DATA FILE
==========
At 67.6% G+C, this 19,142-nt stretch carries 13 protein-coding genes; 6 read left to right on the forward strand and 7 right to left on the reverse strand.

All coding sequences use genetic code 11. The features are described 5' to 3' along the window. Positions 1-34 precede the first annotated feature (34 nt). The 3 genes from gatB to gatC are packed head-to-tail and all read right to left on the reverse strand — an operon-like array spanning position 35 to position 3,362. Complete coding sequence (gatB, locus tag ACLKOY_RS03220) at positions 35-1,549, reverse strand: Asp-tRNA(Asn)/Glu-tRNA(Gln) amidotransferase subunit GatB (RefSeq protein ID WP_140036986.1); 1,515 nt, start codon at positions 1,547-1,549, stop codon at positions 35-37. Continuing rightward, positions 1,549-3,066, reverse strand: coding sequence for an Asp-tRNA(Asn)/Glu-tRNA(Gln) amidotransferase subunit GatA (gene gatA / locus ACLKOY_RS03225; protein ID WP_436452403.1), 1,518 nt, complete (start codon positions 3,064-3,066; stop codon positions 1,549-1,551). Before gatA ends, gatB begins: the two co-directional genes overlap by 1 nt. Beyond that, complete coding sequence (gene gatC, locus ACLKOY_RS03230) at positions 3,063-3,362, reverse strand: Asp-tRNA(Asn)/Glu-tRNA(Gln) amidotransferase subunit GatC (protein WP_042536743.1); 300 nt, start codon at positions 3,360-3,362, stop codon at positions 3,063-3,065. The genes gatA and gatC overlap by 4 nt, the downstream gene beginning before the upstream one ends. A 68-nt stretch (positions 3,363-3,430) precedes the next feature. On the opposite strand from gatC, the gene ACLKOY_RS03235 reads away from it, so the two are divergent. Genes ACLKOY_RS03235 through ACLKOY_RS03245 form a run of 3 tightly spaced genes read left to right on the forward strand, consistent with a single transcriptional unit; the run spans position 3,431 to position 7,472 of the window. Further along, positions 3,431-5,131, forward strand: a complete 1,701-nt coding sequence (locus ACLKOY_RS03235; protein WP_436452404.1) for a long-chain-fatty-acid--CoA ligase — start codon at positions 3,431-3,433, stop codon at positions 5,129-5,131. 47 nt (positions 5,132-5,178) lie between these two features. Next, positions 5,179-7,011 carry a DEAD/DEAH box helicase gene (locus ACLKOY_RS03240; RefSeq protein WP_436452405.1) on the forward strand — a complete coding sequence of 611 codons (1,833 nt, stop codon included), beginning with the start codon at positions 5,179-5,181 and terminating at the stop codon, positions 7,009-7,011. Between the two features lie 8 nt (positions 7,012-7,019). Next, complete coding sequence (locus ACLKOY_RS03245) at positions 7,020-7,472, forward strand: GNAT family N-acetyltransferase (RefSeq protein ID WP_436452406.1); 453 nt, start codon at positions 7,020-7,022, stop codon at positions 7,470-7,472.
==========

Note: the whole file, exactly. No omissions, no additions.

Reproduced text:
At 67.6% G+C, this 19,142-nt stretch carries 13 protein-coding genes; 6 read left to right on the forward strand and 7 right to left on the reverse strand.

All coding sequences use genetic code 11. The features are described 5' to 3' along the window. Positions 1-34 precede the first annotated feature (34 nt). The 3 genes from gatB to gatC are packed head-to-tail and all read right to left on the reverse strand — an operon-like array spanning position 35 to position 3,362. Complete coding sequence (gatB, locus tag ACLKOY_RS03220) at positions 35-1,549, reverse strand: Asp-tRNA(Asn)/Glu-tRNA(Gln) amidotransferase subunit GatB (RefSeq protein ID WP_140036986.1); 1,515 nt, start codon at positions 1,547-1,549, stop codon at positions 35-37. Continuing rightward, positions 1,549-3,066, reverse strand: coding sequence for an Asp-tRNA(Asn)/Glu-tRNA(Gln) amidotransferase subunit GatA (gene gatA / locus ACLKOY_RS03225; protein ID WP_436452403.1), 1,518 nt, complete (start codon positions 3,064-3,066; stop codon positions 1,549-1,551). Before gatA ends, gatB begins: the two co-directional genes overlap by 1 nt. Beyond that, complete coding sequence (gene gatC, locus ACLKOY_RS03230) at positions 3,063-3,362, reverse strand: Asp-tRNA(Asn)/Glu-tRNA(Gln) amidotransferase subunit GatC (protein WP_042536743.1); 300 nt, start codon at positions 3,360-3,362, stop codon at positions 3,063-3,065. The genes gatA and gatC overlap by 4 nt, the downstream gene beginning before the upstream one ends. A 68-nt stretch (positions 3,363-3,430) precedes the next feature. On the opposite strand from gatC, the gene ACLKOY_RS03235 reads away from it, so the two are divergent. Genes ACLKOY_RS03235 through ACLKOY_RS03245 form a run of 3 tightly spaced genes read left to right on the forward strand, consistent with a single transcriptional unit; the run spans position 3,431 to position 7,472 of the window. Further along, positions 3,431-5,131, forward strand: a complete 1,701-nt coding sequence (locus ACLKOY_RS03235; protein WP_436452404.1) for a long-chain-fatty-acid--CoA ligase — start codon at positions 3,431-3,433, stop codon at positions 5,129-5,131. 47 nt (positions 5,132-5,178) lie between these two features. Next, positions 5,179-7,011 carry a DEAD/DEAH box helicase gene (locus ACLKOY_RS03240; RefSeq protein WP_436452405.1) on the forward strand — a complete coding sequence of 611 codons (1,833 nt, stop codon included), beginning with the start codon at positions 5,179-5,181 and terminating at the stop codon, positions 7,009-7,011. Between the two features lie 8 nt (positions 7,012-7,019). Next, complete coding sequence (locus ACLKOY_RS03245) at positions 7,020-7,472, forward strand: GNAT family N-acetyltransferase (RefSeq protein ID WP_436452406.1); 453 nt, start codon at positions 7,020-7,022, stop codon at positions 7,470-7,472.